2. Disharmony between Nutritive and Defensive Qi – Even mild attacks by exogenous wind, in a state of weakness, may lead to disharmony between nutritive qi and defensive qi. When this happens, defensive qi is unable to protect the exterior, thereby allowing abnormal spontaneous sweating to take place. The main symptoms may include sweating with wind aversion, generalized aches, malaise, periodic chills and fever or regional sweating.
3. Insufficiency of Heart Blood – Sweat is the fluid of the heart. Excessive brooding may injure the heart and the spleen. Or significant blood loss may lead to depleted blood failing to nourish the heart. In either circumstance, there is excessive discharge of heart fluid. Spontaneous sweating may ensue. The main symptoms may include spontaneous sweating or night sweats, heart palpitations, insomnia, lassitude, shortness of breath and a lusterless complexion.
4. Blazing Fire due to Yin Deficiency – Excessive strain, blood loss or strong exogenous heat may injure yin (water) and cause its deficiency. When yin is deficient, endogenous fire may arise. Such deficiency fire forces yin fluids outward as either spontaneous or night sweats. Main symptoms may include night sweats, sometimes spontaneous sweating as well, dry throat with thirst, flushed cheeks and a recurrent fever.
5. Heat Evaporating Fluids – Pent up passions may cause liver qi to gel and transform into fire. Overindulgence in acrid, spicy and strong flavored foods may cause turbid dampness to transform into heat. In such circumstances, liver fire or damp heat may become strong in the interior and evaporate fluids, forcing them to disperse as sweat. The main symptoms may include yellow sweat that stains clothing, flushed cheeks, restlessness, bitter taste in the mouth and dark urine.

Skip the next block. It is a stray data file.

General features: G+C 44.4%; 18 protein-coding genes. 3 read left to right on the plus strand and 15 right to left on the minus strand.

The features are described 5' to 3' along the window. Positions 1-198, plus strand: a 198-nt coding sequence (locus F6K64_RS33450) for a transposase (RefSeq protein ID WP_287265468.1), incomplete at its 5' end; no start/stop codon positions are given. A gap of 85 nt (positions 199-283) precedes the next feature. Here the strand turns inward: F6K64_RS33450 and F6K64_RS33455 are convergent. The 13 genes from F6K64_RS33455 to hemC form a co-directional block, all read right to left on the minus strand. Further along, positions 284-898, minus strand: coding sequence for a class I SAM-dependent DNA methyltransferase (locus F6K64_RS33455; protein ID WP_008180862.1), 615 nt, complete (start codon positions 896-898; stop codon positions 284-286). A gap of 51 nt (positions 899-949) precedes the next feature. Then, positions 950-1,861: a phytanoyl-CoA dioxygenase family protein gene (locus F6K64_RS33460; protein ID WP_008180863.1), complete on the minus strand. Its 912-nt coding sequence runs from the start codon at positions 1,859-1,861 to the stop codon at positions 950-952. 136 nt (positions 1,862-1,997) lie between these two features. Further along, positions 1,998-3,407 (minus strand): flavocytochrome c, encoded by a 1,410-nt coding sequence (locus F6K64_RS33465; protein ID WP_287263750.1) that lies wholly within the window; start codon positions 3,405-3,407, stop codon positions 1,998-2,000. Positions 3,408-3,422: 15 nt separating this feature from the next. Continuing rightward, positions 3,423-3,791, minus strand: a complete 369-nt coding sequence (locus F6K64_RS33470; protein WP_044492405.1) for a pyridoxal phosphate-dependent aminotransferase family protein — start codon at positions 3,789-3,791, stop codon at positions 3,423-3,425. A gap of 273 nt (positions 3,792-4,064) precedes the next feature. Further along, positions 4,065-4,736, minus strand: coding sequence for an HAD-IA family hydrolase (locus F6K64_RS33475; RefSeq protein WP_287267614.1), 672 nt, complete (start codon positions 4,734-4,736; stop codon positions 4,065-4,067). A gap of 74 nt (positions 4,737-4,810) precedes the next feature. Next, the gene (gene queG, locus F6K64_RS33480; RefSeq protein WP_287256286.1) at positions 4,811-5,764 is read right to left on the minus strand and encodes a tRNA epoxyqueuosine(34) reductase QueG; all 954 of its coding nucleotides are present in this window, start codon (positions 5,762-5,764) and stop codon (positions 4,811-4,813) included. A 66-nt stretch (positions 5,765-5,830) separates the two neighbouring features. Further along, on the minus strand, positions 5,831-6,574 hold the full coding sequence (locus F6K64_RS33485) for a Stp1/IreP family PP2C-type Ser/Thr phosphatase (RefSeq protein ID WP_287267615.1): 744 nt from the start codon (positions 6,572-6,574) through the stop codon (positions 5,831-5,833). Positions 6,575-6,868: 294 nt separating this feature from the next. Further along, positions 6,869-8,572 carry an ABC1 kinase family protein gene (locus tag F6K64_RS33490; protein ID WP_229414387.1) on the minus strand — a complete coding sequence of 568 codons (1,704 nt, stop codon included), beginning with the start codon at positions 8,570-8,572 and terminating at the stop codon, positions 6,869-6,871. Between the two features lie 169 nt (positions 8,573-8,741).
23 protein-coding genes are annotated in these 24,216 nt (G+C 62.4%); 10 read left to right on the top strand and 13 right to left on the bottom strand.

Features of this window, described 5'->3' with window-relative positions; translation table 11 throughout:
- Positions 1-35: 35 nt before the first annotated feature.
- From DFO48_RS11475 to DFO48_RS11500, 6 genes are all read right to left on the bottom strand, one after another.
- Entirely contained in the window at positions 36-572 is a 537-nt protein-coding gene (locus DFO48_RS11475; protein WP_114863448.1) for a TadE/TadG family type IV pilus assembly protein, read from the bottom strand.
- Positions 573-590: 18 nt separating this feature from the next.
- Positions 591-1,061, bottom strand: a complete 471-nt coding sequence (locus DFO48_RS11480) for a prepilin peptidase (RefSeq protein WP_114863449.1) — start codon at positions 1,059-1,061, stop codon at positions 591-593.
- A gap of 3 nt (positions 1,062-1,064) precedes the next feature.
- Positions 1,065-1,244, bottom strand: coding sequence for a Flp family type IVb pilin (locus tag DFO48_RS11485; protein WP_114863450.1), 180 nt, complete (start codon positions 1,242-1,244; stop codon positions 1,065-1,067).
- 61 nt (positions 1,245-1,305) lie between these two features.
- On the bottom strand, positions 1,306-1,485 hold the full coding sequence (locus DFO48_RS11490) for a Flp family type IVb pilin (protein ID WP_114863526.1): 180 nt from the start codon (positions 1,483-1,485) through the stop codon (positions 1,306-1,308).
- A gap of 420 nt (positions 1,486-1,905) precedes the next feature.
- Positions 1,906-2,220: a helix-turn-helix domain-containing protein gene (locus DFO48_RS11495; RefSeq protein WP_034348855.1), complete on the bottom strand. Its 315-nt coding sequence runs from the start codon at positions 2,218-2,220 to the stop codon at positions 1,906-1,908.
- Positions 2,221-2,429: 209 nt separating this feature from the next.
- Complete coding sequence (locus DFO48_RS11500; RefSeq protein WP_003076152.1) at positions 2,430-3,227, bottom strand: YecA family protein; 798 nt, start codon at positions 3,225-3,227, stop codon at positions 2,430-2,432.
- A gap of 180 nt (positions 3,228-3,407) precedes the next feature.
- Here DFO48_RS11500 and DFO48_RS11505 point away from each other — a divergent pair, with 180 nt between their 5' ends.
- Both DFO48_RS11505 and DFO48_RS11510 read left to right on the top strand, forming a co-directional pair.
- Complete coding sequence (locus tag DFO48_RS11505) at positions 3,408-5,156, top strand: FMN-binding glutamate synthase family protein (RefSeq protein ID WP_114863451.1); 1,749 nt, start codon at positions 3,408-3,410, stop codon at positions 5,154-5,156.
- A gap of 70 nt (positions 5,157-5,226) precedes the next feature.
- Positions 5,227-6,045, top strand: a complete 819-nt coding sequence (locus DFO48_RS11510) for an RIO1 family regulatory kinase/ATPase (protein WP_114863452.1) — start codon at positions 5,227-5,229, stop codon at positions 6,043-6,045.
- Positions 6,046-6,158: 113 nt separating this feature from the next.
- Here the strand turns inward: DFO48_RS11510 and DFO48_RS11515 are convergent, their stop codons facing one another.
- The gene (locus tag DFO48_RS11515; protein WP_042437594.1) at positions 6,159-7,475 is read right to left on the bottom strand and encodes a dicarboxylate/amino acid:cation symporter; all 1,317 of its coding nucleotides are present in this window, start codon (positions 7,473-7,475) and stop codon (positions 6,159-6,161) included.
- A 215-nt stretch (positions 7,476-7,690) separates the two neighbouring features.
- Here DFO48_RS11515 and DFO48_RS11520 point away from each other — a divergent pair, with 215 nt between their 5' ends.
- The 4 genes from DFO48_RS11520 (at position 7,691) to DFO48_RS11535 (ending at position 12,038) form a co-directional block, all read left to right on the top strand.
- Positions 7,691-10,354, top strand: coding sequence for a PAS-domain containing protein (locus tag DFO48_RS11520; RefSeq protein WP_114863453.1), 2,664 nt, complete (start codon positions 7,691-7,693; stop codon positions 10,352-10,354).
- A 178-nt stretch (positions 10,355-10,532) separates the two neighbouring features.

By looking at the specifics of excessive sweating, EAM practitioners can determine a root cause for the sweat and identify why it is happening. Like Western Medicine, symptoms are used to determine a diagnosis. Unlike Western Medicine, EAM takes into account non-specific symptoms, and therefore, can treat a person long before a serious illness appears. In Western Medicine, the symptoms are used to determine the disease. In East Asian Medicine, the Western disease diagnosis is considered a symptom of the body imbalances. East Asian Medicine makes a constitutional diagnosis, which can take into consideration symptoms and a Western disease diagnosis. So, one Western disease may have many different EAM treatments based on the key reason the person’s body is allowing the imbalance to happen.
If abnormal sweating is an issue for you, consider giving EAM a try. The use of acupuncture and other modalities can be of great benefit. Contact us today to find out more about how we can help.